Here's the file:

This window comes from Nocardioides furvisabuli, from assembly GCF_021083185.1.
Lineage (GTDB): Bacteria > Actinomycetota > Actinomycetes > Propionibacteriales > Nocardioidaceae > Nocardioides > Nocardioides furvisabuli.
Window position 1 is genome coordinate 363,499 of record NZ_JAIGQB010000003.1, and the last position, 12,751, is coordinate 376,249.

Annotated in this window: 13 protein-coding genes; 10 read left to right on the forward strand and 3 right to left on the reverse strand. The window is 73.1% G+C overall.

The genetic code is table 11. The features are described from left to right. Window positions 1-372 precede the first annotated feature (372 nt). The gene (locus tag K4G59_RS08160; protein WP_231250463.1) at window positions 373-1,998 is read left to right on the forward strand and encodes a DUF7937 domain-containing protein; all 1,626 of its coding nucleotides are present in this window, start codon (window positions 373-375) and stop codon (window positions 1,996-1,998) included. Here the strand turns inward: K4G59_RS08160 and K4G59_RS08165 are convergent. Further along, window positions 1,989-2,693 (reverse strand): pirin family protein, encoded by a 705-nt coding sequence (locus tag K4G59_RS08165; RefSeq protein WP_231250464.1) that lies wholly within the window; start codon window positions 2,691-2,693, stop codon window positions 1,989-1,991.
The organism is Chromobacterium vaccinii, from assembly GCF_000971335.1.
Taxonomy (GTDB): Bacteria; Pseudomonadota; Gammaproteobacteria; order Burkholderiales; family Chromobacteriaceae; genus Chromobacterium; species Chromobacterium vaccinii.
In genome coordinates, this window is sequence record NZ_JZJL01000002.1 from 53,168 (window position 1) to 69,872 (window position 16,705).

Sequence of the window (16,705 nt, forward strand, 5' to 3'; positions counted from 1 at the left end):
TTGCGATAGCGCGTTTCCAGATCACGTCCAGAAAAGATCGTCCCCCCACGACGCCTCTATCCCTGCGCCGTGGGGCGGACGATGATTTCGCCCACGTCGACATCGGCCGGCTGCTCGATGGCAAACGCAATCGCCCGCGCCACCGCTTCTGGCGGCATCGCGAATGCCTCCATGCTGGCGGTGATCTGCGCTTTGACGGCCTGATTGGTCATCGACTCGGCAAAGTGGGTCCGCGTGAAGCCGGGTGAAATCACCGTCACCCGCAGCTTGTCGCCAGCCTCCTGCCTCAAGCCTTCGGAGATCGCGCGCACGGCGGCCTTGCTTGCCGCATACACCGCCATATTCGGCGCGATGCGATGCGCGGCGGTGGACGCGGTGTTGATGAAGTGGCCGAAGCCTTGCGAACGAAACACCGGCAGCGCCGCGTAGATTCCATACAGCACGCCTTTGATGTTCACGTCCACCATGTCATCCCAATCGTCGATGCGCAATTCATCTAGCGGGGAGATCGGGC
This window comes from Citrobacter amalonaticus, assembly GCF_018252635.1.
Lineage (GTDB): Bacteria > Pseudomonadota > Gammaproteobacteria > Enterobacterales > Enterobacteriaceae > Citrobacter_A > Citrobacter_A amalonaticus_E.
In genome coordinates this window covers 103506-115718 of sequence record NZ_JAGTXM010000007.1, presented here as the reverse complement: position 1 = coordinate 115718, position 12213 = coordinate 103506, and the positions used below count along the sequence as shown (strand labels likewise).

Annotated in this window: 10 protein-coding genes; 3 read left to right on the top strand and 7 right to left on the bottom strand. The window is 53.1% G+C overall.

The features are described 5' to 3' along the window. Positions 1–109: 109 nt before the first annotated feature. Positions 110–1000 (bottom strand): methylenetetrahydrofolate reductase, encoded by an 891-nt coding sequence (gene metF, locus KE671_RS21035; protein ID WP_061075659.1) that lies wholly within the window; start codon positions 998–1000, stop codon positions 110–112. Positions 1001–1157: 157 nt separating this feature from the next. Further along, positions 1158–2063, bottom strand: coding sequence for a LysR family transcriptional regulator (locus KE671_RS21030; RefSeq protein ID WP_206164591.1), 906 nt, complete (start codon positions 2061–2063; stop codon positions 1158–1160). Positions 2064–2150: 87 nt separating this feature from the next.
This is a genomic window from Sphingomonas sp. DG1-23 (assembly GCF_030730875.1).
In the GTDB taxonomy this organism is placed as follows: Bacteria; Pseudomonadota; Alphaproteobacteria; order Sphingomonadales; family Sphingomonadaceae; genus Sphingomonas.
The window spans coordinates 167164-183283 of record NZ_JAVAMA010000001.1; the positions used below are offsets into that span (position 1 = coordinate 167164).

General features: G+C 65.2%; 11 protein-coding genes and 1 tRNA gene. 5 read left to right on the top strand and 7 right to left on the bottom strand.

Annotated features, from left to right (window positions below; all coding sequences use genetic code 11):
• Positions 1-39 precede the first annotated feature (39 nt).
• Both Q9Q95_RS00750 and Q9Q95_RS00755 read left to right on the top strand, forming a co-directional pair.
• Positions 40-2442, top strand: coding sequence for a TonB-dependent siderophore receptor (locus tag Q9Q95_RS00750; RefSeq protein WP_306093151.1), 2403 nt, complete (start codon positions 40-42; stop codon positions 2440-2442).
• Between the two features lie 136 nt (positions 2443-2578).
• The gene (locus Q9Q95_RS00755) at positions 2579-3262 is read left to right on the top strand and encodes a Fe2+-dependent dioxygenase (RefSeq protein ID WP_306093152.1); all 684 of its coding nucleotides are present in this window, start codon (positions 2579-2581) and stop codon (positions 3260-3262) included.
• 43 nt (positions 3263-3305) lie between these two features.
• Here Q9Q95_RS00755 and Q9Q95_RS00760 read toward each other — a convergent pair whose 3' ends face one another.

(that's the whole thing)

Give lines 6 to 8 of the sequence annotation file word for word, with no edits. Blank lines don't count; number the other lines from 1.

The organism is Chromobacterium vaccinii, from assembly GCF_000971335.1.
Taxonomy (GTDB): Bacteria; Pseudomonadota; Gammaproteobacteria; order Burkholderiales; family Chromobacteriaceae; genus Chromobacterium; species Chromobacterium vaccinii.
In genome coordinates, this window is sequence record NZ_JZJL01000002.1 from 53,168 (window position 1) to 69,872 (window position 16,705).